Because I put off going to the gym until after my appointment, I turned up there around four o’clock in the afternoon; and I was amazed at the difference!

It turns out that all of the younger, beautiful people workout in the morning (when I normally visit the gym), and all of the middle-aged, fluffy people congregate in the afternoon! Who knew?!

I felt much more comfortable and confident surrounded by “my people” than I ever have when submersed in the sea of well-muscled, spandex-clad (and often, half-naked) folks in the early hours of the day.

And, bonus! An older gentleman told me that “staring at my booty inspired [him] to stay on the treadmill for an extra ten minutes.” I laughed and told him that he’d made my day and (flashing my ring at him) my husband’s. He said he saw the ring, and was just “a harmless connoisseur of fine booties.” It was a nice contrast to the guy I posted about earlier in the blog… the one who pointed at me and my husband and said, “It could be worse. We could look like them.”

No. 5: Trying to Remember “This Too, Shall Pass”

It’s easy to grasp this concept when you’re on the other side of whatever it is you need to pass… but I tend to scoff and sneer at the sentiment when I’m in the midst of an existential crisis.

I shall try harder to remember that bad days are just that — bad days. They won’t last forever; and I am not an utter failure for having them.

Of course, the next time they roll around, I’m sure I will be inclined to scoff and sneer once more (Isn’t that what writing’s for? To bitch and moan about the hard times?! 😂) ; but until then, I’ll work on who I’m meant to be.

Soundtrack: “Who I’m Meant to Be” by Anthem Lights

“Everyone is on their way, but I am standing still
Comparing my behind-the-scenes against their highlight reel.”

– Anthem Lights, “Who I’m Meant to Be”

I love this particular part of the lyrics, because I am so guilty of thinking that way. I forget that we all put our best foot forward — and don our happy masks — in public; but that we all have not-so-great shit going on behind-the-scenes as well.

11 thoughts on “Revelations

    • Right?! I was like, Hells, yeah! Look at all these folks gettin’ their fitness on! It’s amazing how just being around people who are going through what you yourself are experiencing can make so much of a difference! ✨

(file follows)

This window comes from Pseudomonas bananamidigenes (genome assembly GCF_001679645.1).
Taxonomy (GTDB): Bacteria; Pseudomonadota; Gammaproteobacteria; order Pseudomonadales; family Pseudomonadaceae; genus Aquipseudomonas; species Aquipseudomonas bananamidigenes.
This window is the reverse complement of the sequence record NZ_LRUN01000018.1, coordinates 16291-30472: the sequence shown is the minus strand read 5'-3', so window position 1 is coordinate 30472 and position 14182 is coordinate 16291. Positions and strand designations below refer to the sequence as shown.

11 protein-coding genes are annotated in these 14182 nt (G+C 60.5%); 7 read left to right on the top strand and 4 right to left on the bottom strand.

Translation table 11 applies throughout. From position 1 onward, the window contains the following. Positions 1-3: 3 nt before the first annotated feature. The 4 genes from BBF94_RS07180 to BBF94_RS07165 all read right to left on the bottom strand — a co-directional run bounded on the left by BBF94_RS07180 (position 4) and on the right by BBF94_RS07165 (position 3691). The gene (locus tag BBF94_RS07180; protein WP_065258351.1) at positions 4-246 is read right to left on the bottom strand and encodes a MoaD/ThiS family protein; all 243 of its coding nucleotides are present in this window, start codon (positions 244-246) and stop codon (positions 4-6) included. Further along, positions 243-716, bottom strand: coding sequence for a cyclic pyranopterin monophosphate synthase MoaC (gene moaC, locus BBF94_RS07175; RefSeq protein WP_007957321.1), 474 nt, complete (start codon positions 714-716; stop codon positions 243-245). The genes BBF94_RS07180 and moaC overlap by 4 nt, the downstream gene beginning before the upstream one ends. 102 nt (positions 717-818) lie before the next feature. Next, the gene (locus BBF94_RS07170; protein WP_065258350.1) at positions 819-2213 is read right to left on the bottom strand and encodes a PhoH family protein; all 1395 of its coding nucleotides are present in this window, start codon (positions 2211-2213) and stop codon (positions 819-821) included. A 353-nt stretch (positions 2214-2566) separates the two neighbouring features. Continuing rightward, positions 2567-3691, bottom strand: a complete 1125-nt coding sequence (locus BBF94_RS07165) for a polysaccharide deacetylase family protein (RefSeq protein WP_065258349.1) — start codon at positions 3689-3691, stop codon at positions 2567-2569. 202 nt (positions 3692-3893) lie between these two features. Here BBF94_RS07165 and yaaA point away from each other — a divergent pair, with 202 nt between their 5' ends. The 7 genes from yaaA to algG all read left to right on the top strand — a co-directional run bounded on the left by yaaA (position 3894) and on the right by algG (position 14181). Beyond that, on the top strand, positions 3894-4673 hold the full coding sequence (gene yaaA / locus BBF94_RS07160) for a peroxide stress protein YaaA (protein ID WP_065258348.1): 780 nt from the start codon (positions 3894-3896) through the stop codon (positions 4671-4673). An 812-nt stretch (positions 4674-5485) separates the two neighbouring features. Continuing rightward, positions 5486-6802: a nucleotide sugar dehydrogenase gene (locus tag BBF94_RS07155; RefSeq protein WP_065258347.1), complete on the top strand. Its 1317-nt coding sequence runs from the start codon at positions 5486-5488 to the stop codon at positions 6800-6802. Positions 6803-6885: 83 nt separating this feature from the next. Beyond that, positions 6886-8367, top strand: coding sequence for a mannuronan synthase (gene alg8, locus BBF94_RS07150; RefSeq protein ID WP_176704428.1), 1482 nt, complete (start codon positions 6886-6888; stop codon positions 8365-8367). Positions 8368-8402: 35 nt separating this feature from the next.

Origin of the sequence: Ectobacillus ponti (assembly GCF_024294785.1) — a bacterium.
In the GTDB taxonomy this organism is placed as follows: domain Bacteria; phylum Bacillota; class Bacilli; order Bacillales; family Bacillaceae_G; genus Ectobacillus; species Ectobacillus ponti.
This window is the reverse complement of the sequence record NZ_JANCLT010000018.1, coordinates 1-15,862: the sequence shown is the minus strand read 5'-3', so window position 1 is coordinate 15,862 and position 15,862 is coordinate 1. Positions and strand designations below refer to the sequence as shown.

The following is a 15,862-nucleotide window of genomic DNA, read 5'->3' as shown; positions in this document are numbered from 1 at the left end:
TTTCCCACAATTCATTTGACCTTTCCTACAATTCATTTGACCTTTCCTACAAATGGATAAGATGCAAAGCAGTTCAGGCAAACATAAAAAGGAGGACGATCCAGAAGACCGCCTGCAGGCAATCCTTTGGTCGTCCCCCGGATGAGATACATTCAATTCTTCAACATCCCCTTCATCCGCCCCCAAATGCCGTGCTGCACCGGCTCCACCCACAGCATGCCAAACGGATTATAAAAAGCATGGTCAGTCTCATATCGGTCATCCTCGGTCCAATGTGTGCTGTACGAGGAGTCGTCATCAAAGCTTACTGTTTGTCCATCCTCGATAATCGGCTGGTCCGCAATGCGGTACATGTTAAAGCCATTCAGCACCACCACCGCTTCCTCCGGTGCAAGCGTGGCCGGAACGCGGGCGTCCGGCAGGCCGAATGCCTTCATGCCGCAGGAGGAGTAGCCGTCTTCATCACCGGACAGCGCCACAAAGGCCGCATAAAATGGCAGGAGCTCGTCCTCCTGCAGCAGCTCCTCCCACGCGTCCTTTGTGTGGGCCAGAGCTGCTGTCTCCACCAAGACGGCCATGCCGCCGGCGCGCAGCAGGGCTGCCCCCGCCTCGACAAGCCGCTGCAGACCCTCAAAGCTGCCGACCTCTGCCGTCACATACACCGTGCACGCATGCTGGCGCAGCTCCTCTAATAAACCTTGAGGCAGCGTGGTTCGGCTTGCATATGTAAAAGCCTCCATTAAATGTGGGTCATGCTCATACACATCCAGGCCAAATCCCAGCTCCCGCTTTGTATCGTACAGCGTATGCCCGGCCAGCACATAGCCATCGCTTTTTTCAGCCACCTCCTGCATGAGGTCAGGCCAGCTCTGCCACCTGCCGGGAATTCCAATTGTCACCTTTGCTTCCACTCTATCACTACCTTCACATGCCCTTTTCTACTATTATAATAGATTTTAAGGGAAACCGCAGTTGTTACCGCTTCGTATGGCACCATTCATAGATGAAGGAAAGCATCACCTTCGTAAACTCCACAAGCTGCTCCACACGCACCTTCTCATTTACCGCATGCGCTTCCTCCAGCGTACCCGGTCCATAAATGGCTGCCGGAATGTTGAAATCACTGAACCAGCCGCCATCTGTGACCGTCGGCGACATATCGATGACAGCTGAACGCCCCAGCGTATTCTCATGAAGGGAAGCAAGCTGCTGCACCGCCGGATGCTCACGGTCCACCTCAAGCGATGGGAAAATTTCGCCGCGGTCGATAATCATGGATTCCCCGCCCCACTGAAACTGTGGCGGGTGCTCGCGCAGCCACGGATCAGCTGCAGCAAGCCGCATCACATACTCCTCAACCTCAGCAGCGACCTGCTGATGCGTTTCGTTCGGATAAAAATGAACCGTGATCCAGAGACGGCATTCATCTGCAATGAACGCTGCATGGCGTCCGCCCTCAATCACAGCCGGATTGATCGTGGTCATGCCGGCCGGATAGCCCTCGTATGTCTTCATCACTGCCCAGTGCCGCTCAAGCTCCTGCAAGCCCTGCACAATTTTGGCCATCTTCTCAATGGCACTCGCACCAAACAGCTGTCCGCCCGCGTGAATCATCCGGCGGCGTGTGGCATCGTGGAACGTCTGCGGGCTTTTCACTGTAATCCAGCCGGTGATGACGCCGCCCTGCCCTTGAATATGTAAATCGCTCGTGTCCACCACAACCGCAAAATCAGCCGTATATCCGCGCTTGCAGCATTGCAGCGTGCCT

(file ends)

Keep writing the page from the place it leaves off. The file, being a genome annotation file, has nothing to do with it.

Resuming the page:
Liked by 1 person

  1. I’m glad you had that conversation with your friend, and I’m even more glad you showed up and were honest with your psychiatrist!! That’s hard to do, I’m proud of you 😊
    That guy at the gym was funny. He wouldn’t definitely creeped me out, but I have a low threshold for that kind of thing 🤣

    Liked by 1 person

    • He was really kind and funny, and old enough that I could’ve easily knocked him on his ass… so I forgave the impropriety and took the complement. (I mean, if my bootie is starting to look fine, I must be doing something right! 😂) I filed it away under “motivation”, and used the story to make Mitch laugh.

      Yeah, being honest with my physicians is not my strong suit. Mostly because I hate taking meds, I hate taking advice, and I hate feeling weak… but right now, my marriage is the most important thing to repair; and that means that I have to be present and stop saying, “I don’t care.” So weakness, be damned! 😉

      Liked by 1 person

  2. “It’s easy to grasp this concept when you’re on the other side of whatever it is you need to pass… but I tend to scoff and sneer at the sentiment when I’m in the midst of an existential crisis.” I’m the same way. When things are fine I feel like this statement is true but when things are going very south I always think it’s an annoying saying because it feels like this is never going to pass.

    Liked by 1 person

  3. I am so sorry that you have so many down days and that you are so hard on yourself. You have no idea how amazing your are in my book. Everyone has issues – mental, physical, emotional. Not everyone owns them and few people are as determined as you are to manage/overcome them.

    Liked by 1 person

    • Much gratitude, my lovely friend. I wish it was easier to see ourselves as others do… because I tend to be “very kind in my outlook toward others, and show none of that for myself” (Mitch’s words).

      I don’t know how and/or why my inner critic got so bitter and cynical and scarred… but I am trying to fix that. It’s an incredibly difficult thing to do; but words of such beautiful encouragement surely help. Thank you! 🤗

      Liked by 1 person